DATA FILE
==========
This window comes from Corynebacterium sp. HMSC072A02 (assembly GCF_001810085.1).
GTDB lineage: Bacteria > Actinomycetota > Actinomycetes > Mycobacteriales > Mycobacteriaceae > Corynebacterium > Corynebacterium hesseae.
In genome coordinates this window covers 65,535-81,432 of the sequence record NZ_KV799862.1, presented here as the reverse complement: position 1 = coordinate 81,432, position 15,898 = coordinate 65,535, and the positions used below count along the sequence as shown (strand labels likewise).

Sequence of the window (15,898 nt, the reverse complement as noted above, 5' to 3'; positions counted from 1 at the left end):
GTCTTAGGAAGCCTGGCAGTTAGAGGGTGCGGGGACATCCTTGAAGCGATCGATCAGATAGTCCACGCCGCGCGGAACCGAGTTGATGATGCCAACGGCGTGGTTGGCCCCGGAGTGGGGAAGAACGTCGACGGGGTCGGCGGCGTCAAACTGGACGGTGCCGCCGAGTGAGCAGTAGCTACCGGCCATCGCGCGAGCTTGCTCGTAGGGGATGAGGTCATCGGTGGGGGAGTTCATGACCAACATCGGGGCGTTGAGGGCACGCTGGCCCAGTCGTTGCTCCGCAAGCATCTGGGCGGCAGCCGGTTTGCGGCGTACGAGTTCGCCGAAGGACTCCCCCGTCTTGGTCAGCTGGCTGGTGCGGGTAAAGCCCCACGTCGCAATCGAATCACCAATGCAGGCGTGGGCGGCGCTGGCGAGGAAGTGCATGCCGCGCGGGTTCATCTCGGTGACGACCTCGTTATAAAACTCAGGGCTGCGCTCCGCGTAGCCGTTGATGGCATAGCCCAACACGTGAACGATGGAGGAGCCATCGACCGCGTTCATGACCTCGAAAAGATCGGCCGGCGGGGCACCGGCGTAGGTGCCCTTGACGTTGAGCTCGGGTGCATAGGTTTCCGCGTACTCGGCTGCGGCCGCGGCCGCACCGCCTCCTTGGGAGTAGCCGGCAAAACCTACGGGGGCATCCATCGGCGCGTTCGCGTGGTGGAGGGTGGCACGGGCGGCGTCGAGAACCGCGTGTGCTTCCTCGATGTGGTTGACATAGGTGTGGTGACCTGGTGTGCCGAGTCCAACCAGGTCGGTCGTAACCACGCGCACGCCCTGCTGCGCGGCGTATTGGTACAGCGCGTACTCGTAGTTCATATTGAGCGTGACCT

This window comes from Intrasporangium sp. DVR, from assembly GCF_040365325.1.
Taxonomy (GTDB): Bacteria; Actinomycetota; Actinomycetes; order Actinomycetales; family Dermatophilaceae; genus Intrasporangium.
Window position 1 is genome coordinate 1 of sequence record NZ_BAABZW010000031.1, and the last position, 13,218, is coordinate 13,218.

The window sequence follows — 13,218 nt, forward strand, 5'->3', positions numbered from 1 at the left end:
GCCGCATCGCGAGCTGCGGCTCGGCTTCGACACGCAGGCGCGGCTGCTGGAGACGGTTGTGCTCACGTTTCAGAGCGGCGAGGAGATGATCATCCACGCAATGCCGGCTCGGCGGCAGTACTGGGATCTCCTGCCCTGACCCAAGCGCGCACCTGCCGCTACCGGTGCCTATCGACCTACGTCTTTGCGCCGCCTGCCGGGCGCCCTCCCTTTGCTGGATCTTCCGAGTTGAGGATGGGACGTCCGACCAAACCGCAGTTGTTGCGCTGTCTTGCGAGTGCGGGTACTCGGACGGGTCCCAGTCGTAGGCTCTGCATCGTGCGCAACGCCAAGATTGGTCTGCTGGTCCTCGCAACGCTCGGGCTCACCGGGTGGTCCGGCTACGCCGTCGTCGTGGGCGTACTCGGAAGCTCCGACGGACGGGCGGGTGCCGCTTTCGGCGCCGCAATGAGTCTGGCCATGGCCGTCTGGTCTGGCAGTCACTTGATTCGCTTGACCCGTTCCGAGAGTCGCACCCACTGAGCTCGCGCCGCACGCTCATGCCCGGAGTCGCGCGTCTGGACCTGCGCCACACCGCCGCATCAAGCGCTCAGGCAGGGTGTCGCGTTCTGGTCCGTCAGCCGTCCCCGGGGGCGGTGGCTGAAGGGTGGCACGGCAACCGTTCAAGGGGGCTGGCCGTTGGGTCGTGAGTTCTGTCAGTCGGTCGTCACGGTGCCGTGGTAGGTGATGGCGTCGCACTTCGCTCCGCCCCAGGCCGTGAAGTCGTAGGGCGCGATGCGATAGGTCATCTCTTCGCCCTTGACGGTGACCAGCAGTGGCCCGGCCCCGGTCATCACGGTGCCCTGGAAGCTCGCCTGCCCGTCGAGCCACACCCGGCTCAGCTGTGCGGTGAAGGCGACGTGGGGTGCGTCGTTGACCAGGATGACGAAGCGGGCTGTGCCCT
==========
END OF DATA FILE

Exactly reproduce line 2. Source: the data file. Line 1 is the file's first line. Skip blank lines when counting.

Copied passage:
GTDB lineage: Bacteria > Actinomycetota > Actinomycetes > Mycobacteriales > Mycobacteriaceae > Corynebacterium > Corynebacterium hesseae.